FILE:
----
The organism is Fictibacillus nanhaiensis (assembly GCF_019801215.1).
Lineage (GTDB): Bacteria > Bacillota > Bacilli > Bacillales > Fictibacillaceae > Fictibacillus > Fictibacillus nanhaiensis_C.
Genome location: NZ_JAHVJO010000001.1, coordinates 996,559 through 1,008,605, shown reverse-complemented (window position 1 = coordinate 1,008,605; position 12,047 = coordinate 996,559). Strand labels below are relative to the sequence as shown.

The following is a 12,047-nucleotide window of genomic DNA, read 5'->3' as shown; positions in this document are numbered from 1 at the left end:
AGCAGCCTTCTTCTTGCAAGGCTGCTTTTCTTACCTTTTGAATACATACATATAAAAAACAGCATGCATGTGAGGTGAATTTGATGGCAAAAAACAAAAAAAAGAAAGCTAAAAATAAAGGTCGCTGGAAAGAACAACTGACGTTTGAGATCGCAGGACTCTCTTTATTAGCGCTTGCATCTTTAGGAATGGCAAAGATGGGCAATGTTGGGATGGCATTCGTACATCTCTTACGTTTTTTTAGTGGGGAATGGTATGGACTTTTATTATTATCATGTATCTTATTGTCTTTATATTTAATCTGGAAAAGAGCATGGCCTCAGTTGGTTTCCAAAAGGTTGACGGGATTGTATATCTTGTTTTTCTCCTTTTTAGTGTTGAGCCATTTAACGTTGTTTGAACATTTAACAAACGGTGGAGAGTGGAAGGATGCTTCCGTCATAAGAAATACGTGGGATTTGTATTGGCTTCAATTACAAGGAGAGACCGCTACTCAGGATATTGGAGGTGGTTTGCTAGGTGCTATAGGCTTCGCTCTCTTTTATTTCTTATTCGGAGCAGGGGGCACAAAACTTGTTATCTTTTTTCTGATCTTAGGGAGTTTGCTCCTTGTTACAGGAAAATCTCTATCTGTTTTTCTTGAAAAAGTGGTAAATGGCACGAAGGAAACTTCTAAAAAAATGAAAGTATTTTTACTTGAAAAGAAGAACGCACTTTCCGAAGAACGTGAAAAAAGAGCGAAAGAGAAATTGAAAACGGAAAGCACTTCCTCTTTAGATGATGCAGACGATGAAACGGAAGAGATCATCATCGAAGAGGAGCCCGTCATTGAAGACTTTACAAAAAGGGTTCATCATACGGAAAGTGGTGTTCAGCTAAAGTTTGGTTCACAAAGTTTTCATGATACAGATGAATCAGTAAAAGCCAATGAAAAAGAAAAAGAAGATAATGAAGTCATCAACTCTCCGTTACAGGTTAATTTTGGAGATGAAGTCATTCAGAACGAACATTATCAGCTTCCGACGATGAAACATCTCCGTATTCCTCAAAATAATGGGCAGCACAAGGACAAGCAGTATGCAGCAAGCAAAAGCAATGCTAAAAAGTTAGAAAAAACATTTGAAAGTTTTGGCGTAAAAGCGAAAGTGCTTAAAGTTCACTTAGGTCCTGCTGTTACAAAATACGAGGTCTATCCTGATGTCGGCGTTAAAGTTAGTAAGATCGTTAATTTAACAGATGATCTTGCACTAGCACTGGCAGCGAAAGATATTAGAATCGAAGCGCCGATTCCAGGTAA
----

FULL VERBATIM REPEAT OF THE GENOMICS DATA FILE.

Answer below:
The organism is Fictibacillus nanhaiensis (assembly GCF_019801215.1).
Lineage (GTDB): Bacteria > Bacillota > Bacilli > Bacillales > Fictibacillaceae > Fictibacillus > Fictibacillus nanhaiensis_C.
Genome location: NZ_JAHVJO010000001.1, coordinates 996,559 through 1,008,605, shown reverse-complemented (window position 1 = coordinate 1,008,605; position 12,047 = coordinate 996,559). Strand labels below are relative to the sequence as shown.

The following is a 12,047-nucleotide window of genomic DNA, read 5'->3' as shown; positions in this document are numbered from 1 at the left end:
AGCAGCCTTCTTCTTGCAAGGCTGCTTTTCTTACCTTTTGAATACATACATATAAAAAACAGCATGCATGTGAGGTGAATTTGATGGCAAAAAACAAAAAAAAGAAAGCTAAAAATAAAGGTCGCTGGAAAGAACAACTGACGTTTGAGATCGCAGGACTCTCTTTATTAGCGCTTGCATCTTTAGGAATGGCAAAGATGGGCAATGTTGGGATGGCATTCGTACATCTCTTACGTTTTTTTAGTGGGGAATGGTATGGACTTTTATTATTATCATGTATCTTATTGTCTTTATATTTAATCTGGAAAAGAGCATGGCCTCAGTTGGTTTCCAAAAGGTTGACGGGATTGTATATCTTGTTTTTCTCCTTTTTAGTGTTGAGCCATTTAACGTTGTTTGAACATTTAACAAACGGTGGAGAGTGGAAGGATGCTTCCGTCATAAGAAATACGTGGGATTTGTATTGGCTTCAATTACAAGGAGAGACCGCTACTCAGGATATTGGAGGTGGTTTGCTAGGTGCTATAGGCTTCGCTCTCTTTTATTTCTTATTCGGAGCAGGGGGCACAAAACTTGTTATCTTTTTTCTGATCTTAGGGAGTTTGCTCCTTGTTACAGGAAAATCTCTATCTGTTTTTCTTGAAAAAGTGGTAAATGGCACGAAGGAAACTTCTAAAAAAATGAAAGTATTTTTACTTGAAAAGAAGAACGCACTTTCCGAAGAACGTGAAAAAAGAGCGAAAGAGAAATTGAAAACGGAAAGCACTTCCTCTTTAGATGATGCAGACGATGAAACGGAAGAGATCATCATCGAAGAGGAGCCCGTCATTGAAGACTTTACAAAAAGGGTTCATCATACGGAAAGTGGTGTTCAGCTAAAGTTTGGTTCACAAAGTTTTCATGATACAGATGAATCAGTAAAAGCCAATGAAAAAGAAAAAGAAGATAATGAAGTCATCAACTCTCCGTTACAGGTTAATTTTGGAGATGAAGTCATTCAGAACGAACATTATCAGCTTCCGACGATGAAACATCTCCGTATTCCTCAAAATAATGGGCAGCACAAGGACAAGCAGTATGCAGCAAGCAAAAGCAATGCTAAAAAGTTAGAAAAAACATTTGAAAGTTTTGGCGTAAAAGCGAAAGTGCTTAAAGTTCACTTAGGTCCTGCTGTTACAAAATACGAGGTCTATCCTGATGTCGGCGTTAAAGTTAGTAAGATCGTTAATTTAACAGATGATCTTGCACTAGCACTGGCAGCGAAAGATATTAGAATCGAAGCGCCGATTCCAGGTAA